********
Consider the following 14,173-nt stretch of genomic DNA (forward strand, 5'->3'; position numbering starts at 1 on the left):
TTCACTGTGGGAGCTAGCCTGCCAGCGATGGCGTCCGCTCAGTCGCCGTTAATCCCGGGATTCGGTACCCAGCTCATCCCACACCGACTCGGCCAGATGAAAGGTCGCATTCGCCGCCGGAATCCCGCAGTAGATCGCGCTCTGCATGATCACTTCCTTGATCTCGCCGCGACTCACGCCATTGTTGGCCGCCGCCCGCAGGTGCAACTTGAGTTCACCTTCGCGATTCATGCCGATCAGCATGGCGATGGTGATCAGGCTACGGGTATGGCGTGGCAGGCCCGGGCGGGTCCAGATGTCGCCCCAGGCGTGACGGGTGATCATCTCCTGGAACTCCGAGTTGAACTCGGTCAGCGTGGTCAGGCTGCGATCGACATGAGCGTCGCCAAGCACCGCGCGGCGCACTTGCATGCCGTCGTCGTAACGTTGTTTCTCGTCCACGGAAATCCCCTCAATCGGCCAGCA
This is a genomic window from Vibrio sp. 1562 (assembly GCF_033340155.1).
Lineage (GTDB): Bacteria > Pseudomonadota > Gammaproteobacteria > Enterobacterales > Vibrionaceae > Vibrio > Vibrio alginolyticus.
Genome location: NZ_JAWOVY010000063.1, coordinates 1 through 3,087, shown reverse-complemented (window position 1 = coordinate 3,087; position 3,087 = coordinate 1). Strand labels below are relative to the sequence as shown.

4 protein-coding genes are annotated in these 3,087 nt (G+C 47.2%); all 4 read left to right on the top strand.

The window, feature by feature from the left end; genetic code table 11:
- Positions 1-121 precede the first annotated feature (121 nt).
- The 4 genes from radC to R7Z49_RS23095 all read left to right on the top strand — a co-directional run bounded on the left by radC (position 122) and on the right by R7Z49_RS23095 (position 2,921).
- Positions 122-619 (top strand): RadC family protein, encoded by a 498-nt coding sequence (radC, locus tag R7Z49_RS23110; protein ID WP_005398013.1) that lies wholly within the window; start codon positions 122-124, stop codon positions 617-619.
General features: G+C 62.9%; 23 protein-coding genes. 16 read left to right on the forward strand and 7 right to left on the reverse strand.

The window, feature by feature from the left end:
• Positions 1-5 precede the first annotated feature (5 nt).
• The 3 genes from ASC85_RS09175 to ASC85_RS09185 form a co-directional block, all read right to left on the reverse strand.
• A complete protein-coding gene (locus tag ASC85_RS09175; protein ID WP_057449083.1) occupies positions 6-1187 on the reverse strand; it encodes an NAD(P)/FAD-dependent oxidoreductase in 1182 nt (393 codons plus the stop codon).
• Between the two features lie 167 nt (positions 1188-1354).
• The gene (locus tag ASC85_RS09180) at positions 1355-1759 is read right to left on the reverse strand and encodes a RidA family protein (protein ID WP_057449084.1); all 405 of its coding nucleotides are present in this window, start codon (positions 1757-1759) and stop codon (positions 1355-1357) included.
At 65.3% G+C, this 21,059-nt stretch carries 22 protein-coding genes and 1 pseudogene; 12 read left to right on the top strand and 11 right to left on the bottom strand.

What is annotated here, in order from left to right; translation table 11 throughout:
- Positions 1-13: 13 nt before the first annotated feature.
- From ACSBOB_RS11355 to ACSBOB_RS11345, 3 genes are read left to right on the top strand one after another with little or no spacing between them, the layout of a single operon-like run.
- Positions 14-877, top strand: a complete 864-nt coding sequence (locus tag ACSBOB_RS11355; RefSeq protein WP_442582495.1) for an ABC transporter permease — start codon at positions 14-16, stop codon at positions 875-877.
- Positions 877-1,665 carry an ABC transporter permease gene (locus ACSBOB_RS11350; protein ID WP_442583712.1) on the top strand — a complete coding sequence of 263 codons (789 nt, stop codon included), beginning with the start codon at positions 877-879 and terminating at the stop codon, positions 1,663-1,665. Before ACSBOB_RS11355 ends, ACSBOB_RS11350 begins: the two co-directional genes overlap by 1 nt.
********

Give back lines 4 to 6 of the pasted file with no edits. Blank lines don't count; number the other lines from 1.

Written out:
Lineage (GTDB): Bacteria > Pseudomonadota > Gammaproteobacteria > Enterobacterales > Vibrionaceae > Vibrio > Vibrio alginolyticus.
Genome location: NZ_JAWOVY010000063.1, coordinates 1 through 3,087, shown reverse-complemented (window position 1 = coordinate 3,087; position 3,087 = coordinate 1). Strand labels below are relative to the sequence as shown.

4 protein-coding genes are annotated in these 3,087 nt (G+C 47.2%); all 4 read left to right on the top strand.